What Happens When Group 1 And Group 7 Elements React Together?

Why do Group 1 and 7 elements react together?

State the trends in reactivity of the group 1 and group 7 elements and explain the reasons why.

Elements react by gaining or losing electrons.

Group 7 elements however have 7 electrons in their outermost shells, so they react by gaining an electron to form an outermost ring of 8 electrons..

What is the reactivity of Group 1 and Group 7 elements?

The non-metal elements in Group 7 – known as the halogens – get less reactive as you go down the group. This is the opposite trend to that seen in the alkali metals in Group 1 of the periodic table . Fluorine is the most reactive element of all in Group 7.

What happens when a group 1 element reacts?

When an element in group 1 takes part in a reaction, its atoms lose their outer electron and form positively charged ions , called cations . The more easily these cations form, the more reactive the metal.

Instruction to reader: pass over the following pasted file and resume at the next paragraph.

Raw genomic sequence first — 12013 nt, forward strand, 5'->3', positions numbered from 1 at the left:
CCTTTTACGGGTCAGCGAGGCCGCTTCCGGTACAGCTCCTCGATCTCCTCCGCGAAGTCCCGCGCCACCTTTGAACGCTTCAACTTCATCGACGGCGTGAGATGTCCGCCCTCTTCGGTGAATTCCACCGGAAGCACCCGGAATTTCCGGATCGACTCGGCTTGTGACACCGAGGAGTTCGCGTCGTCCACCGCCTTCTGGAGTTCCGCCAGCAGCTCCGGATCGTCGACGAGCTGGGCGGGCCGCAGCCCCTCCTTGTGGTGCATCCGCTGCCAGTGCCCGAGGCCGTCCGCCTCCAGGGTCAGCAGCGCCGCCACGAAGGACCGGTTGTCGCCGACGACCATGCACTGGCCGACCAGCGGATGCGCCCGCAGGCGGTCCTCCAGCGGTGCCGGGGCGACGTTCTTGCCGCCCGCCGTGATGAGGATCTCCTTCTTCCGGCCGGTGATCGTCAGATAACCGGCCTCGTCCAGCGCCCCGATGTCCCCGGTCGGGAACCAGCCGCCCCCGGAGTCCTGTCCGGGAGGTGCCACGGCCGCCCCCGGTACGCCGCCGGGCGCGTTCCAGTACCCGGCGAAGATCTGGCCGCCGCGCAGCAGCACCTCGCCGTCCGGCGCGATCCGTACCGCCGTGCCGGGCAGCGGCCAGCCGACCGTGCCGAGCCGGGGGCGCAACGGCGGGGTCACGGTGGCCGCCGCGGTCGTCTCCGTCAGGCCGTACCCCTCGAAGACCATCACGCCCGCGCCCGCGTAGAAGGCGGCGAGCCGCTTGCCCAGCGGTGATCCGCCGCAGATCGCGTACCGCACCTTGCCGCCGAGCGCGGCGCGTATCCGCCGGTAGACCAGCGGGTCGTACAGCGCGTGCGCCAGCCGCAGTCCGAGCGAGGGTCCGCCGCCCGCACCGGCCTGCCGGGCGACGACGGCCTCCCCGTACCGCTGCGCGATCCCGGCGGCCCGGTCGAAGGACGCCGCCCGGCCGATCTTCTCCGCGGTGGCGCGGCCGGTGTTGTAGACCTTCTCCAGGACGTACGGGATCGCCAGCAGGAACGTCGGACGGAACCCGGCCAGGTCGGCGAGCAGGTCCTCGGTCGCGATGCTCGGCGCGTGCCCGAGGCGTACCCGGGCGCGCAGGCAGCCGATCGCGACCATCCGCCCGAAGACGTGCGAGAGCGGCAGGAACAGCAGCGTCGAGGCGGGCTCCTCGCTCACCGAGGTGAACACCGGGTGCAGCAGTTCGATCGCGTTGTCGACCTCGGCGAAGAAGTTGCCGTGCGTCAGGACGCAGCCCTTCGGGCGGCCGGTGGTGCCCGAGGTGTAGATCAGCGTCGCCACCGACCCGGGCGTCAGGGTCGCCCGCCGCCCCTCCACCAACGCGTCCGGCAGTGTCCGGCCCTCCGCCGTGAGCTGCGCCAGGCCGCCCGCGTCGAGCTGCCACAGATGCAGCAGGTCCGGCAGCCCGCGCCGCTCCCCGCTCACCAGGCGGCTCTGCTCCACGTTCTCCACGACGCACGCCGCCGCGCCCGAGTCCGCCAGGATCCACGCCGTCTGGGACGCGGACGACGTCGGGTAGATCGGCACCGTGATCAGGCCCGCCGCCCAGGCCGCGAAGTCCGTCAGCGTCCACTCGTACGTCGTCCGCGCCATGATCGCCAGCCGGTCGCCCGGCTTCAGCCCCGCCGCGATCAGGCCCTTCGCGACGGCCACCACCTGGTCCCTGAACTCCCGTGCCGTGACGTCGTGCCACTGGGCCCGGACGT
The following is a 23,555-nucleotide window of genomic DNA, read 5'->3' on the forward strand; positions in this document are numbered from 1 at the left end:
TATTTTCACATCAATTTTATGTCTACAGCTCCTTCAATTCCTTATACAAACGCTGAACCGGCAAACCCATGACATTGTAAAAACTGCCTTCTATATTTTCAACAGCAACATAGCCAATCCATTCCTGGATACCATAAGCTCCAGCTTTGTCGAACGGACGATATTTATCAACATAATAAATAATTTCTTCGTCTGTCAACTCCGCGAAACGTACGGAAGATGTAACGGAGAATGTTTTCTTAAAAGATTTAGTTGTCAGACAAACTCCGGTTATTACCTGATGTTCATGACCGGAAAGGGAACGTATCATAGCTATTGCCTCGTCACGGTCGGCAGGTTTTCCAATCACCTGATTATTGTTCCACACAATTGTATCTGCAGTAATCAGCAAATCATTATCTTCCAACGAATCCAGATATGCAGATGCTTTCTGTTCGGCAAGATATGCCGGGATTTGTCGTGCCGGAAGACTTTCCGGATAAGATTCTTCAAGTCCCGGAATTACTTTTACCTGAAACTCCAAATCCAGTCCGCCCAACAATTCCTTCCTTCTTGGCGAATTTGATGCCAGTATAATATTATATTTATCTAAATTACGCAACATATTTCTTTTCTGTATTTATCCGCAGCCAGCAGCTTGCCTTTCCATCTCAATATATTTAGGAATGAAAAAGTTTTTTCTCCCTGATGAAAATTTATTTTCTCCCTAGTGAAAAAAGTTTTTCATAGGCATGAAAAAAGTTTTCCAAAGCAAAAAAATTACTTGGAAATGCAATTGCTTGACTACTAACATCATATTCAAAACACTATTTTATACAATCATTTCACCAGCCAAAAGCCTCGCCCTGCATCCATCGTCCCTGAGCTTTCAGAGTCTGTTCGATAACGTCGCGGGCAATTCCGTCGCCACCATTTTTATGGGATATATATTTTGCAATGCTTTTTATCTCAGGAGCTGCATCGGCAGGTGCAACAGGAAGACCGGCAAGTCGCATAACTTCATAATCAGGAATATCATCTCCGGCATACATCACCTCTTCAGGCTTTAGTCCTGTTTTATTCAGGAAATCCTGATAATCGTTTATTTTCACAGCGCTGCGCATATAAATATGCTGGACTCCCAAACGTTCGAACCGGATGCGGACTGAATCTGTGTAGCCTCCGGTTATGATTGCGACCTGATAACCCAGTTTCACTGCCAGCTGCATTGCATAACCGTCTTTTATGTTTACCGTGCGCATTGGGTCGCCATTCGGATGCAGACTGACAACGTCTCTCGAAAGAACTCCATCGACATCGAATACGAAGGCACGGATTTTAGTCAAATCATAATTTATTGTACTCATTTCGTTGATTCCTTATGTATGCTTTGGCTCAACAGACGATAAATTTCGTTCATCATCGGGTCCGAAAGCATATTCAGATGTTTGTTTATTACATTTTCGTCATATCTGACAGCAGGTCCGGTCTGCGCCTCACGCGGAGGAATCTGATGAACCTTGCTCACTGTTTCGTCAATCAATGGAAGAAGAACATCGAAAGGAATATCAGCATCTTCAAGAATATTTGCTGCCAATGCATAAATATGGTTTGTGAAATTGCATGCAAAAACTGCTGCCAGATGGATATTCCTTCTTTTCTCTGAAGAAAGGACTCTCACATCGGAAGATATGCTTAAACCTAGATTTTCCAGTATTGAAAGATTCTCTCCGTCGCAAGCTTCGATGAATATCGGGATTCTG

How do group 1 elements react with halogens?

Group 1: The Alkali Metals All the alkali metals react vigorously with halogens to produce salts, the most industrially important of which are NaCl and KCl. Sodium Chloride is used as a preservative for meat and to melt the ice on the roads (via freezing point depression).

Is Group 1 or Group 7 more reactive?

As you go down group 1 (the alkali metals) in the periodic table, the elements get more reactive. As you go up group 7 (the halogens), again the elements get more reactive.

Why does Group 7 get less reactive?

Reactivity of the elements in group 7 decreases down the group. This is because the electrons in the outer shell are further away from the nucleus.